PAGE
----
We analyze the ultraviolet nightglow in the atmosphere of Mars through Nitric Oxide (NO) δ and γ bands emis- sions. On the dayside thermosphere of Mars, solar extreme ultraviolet radiation partly dissociates CO2 and N2 molecules. O(3P) and N(4S) atoms are carried by the day-to-night hemispheric transport. They preferentially descend in the nightside mesosphere in the winter hemisphere, where they can radiatively recombine to form NO(C2Π). The excited molecules promptly relax by emitting photons in the UV δ bands and in the γ bands through cascades via the A2Σ, v’ = 0 state. These emissions are thus indicators of the N and O atom fluxes transported from the dayside to Mars’ nightside and the winter descending circulation pattern from the nightside thermosphere to the mesosphere (e.g. Bertaux et al., 2005 ; Bougher et al., 1990 ; Cox et al., 2008 ; Gagné et al., 2013 ; Gérard et al., 2008 ; Stiepen et al., 2015). Observations of these emissions have been accumulated on a large dataset of nightside disk images and vertical profiles obtained at the limb by the Imaging Ultraviolet Spectrograph (IUVS, McClintock et al., 2015) instrument when the Mars Atmosphere and Volatile EvolutioN (MAVEN) spacecraft is at its apoapsis and its periapsis phases along its orbit, respectively. We present discussion on the variability in the brightness, altitude and topside scale height of the emission with season, geographical position and local time and possible interpretation for local and global changes in the meso- sphere dynamics. IUVS images and limb scans reveal unexpected complex structure of the emission. The brightest emission is observed close to the winter pole. The emission is also surprisingly more intense in some sectors located close to the equator : at 120 ̊ and 150 ̊ longitude. Observations also reveal spots and streaks, indicating irregularities in the wind circulation pattern and possible impact of waves and tides. The disk images and limb profiles are compared to the LMD-MGCM model (Gonzàlez-Galindo et al., 2009 ; Lopez-Valverde et al., 2011) to focus on the seasonal, local time and geographical influences on the NO Nightglow emission. We will also provide a statistical study of the regions of enhanced brightness (i.e. splotches and streaks) and discuss possible interpretation from the comparison to the GCM. [less ▲]

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See detailNitric Oxide nightglow from IUVS disk images
Stiepen, Arnaud ULg; Schneider; Gonzàlez-Galindo et al

Conference (2016, November)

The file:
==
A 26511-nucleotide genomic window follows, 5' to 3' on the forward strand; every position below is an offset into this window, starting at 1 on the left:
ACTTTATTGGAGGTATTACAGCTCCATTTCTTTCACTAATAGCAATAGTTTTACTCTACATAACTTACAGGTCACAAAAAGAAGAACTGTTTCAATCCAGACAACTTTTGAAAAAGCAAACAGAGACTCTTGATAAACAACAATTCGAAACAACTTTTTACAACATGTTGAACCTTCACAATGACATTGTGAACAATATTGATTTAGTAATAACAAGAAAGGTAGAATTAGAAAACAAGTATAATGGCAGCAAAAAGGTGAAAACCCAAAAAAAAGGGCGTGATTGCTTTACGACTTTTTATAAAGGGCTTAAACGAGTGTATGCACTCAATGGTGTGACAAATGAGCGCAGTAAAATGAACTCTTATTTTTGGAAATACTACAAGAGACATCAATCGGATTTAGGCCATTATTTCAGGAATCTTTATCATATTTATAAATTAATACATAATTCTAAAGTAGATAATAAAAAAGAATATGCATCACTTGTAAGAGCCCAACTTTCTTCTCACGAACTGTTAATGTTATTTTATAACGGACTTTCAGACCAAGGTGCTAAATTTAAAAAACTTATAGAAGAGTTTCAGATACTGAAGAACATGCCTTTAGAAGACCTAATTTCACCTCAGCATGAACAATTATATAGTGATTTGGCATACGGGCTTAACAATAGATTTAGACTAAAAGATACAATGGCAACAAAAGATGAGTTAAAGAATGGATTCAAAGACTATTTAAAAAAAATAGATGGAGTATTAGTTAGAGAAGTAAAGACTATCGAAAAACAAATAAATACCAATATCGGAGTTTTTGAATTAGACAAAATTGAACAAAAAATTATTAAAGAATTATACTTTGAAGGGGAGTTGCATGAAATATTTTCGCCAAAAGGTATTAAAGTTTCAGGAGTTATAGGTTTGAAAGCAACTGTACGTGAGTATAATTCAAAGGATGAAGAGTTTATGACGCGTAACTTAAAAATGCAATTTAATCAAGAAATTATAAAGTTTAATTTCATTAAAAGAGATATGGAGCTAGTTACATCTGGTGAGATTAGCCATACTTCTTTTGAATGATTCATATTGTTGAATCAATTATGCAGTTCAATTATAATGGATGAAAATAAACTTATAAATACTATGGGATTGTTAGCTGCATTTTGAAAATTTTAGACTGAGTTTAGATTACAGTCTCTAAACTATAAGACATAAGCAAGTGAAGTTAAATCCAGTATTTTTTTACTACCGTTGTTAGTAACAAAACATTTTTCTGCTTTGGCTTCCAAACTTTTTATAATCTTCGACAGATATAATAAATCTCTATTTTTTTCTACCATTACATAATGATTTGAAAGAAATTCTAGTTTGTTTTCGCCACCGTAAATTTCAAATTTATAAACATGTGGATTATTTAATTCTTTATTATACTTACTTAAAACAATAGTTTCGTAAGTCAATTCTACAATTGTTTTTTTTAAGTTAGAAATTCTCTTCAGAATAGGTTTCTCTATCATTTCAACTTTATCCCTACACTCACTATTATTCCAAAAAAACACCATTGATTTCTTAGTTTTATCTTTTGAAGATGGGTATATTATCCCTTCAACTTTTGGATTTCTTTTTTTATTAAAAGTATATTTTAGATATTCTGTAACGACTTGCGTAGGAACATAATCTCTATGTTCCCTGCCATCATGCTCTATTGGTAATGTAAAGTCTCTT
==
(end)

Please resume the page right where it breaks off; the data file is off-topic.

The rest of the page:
Detailed reference viewed: 20 (1 ULg)
See detailA study of ion emissions in MAVEN/IUVS data
Connour, Kyle; Schneider, Nicholas M.; Deighan, Justin et al

in AAS/Division for Planetary Sciences Meeting Abstracts (2016, October 01)

The Imaging Ultraviolet Spectrograph (IUVS) instrument on the Mars Atmosphere and Volatile EvolutionN (MAVEN) mission is designed to measure radiances of several of the most abundant species present in ... [more ▼]

The Imaging Ultraviolet Spectrograph (IUVS) instrument on the Mars Atmosphere and Volatile EvolutionN (MAVEN) mission is designed to measure radiances of several of the most abundant species present in Mars' atmosphere. Many spectral features are associated with ions; one of the most prominent spectral features in the mid-ultraviolet region is the CO[SUB]2[/SUB][SUP]+[/SUP] Ultraviolet Doublet (UVD) at 289 nm. However this emission, and many others, results from several radiative processes, some of which originate from the ionization process and is therefore not diagnostic of the ion densities. Several other emissions are diagnostic of ion densities, especially at high altitudes, and therefore lend themselves to density retrievals based on inclusion of all radiative processes. The most promising of these is the Fox-Duffendack-Barker (FDB) (3,0) band at 314 nm, near the long-wavelength limit of the IUVS instrument. We report on a new process for performing density retrievals of CO[SUB]2[/SUB][SUP]+[/SUP] with particular attention to the credibility of high-altitude signal in the FDB bands as well as the associated uncertainties. We also investigate the feasibility of C[SUP]+[/SUP] and other ion density retrievals. [less ▲]

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See detailScience highlights from MAVEN/IUVS after two years in Mars orbit